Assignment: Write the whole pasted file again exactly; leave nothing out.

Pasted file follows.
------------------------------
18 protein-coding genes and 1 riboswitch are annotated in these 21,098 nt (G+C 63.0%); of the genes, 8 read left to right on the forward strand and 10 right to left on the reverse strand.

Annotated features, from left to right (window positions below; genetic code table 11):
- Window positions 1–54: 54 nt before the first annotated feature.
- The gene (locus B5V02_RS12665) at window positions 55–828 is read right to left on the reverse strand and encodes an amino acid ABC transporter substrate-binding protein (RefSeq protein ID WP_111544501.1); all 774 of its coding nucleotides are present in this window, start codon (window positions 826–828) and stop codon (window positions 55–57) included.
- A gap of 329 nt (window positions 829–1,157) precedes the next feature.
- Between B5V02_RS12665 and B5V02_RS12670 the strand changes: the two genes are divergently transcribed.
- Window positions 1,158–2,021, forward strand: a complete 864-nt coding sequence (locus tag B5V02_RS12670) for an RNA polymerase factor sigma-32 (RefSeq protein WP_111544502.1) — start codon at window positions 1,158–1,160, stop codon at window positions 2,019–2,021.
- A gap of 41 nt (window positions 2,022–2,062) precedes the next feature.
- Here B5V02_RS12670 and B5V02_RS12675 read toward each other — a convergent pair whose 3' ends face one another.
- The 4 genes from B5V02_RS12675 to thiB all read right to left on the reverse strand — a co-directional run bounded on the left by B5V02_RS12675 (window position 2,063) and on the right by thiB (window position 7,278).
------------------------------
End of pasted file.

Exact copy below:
18 protein-coding genes and 1 riboswitch are annotated in these 21,098 nt (G+C 63.0%); of the genes, 8 read left to right on the forward strand and 10 right to left on the reverse strand.

Annotated features, from left to right (window positions below; genetic code table 11):
- Window positions 1–54: 54 nt before the first annotated feature.
- The gene (locus B5V02_RS12665) at window positions 55–828 is read right to left on the reverse strand and encodes an amino acid ABC transporter substrate-binding protein (RefSeq protein ID WP_111544501.1); all 774 of its coding nucleotides are present in this window, start codon (window positions 826–828) and stop codon (window positions 55–57) included.
- A gap of 329 nt (window positions 829–1,157) precedes the next feature.
- Between B5V02_RS12665 and B5V02_RS12670 the strand changes: the two genes are divergently transcribed.
- Window positions 1,158–2,021, forward strand: a complete 864-nt coding sequence (locus tag B5V02_RS12670) for an RNA polymerase factor sigma-32 (RefSeq protein WP_111544502.1) — start codon at window positions 1,158–1,160, stop codon at window positions 2,019–2,021.
- A gap of 41 nt (window positions 2,022–2,062) precedes the next feature.
- Here B5V02_RS12670 and B5V02_RS12675 read toward each other — a convergent pair whose 3' ends face one another.
- The 4 genes from B5V02_RS12675 to thiB all read right to left on the reverse strand — a co-directional run bounded on the left by B5V02_RS12675 (window position 2,063) and on the right by thiB (window position 7,278).